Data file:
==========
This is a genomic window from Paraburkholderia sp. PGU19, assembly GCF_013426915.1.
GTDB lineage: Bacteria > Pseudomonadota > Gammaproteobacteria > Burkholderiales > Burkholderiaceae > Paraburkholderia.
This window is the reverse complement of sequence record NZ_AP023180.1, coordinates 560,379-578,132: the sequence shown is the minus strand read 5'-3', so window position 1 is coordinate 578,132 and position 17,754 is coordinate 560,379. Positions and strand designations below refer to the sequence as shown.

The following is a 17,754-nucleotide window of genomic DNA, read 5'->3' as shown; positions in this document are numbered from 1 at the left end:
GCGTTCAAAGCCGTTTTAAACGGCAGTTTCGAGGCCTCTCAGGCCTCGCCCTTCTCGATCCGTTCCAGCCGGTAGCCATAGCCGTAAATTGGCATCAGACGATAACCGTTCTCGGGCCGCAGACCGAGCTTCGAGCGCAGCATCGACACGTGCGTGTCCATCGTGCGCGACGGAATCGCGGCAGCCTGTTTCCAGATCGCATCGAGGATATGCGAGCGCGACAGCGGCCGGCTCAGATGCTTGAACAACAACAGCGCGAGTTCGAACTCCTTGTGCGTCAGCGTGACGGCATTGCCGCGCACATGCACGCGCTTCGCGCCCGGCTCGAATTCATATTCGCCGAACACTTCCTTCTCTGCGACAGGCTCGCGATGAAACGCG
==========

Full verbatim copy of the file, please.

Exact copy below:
This is a genomic window from Paraburkholderia sp. PGU19, assembly GCF_013426915.1.
GTDB lineage: Bacteria > Pseudomonadota > Gammaproteobacteria > Burkholderiales > Burkholderiaceae > Paraburkholderia.
This window is the reverse complement of sequence record NZ_AP023180.1, coordinates 560,379-578,132: the sequence shown is the minus strand read 5'-3', so window position 1 is coordinate 578,132 and position 17,754 is coordinate 560,379. Positions and strand designations below refer to the sequence as shown.

The following is a 17,754-nucleotide window of genomic DNA, read 5'->3' as shown; positions in this document are numbered from 1 at the left end:
GCGTTCAAAGCCGTTTTAAACGGCAGTTTCGAGGCCTCTCAGGCCTCGCCCTTCTCGATCCGTTCCAGCCGGTAGCCATAGCCGTAAATTGGCATCAGACGATAACCGTTCTCGGGCCGCAGACCGAGCTTCGAGCGCAGCATCGACACGTGCGTGTCCATCGTGCGCGACGGAATCGCGGCAGCCTGTTTCCAGATCGCATCGAGGATATGCGAGCGCGACAGCGGCCGGCTCAGATGCTTGAACAACAACAGCGCGAGTTCGAACTCCTTGTGCGTCAGCGTGACGGCATTGCCGCGCACATGCACGCGCTTCGCGCCCGGCTCGAATTCATATTCGCCGAACACTTCCTTCTCTGCGACAGGCTCGCGATGAAACGCG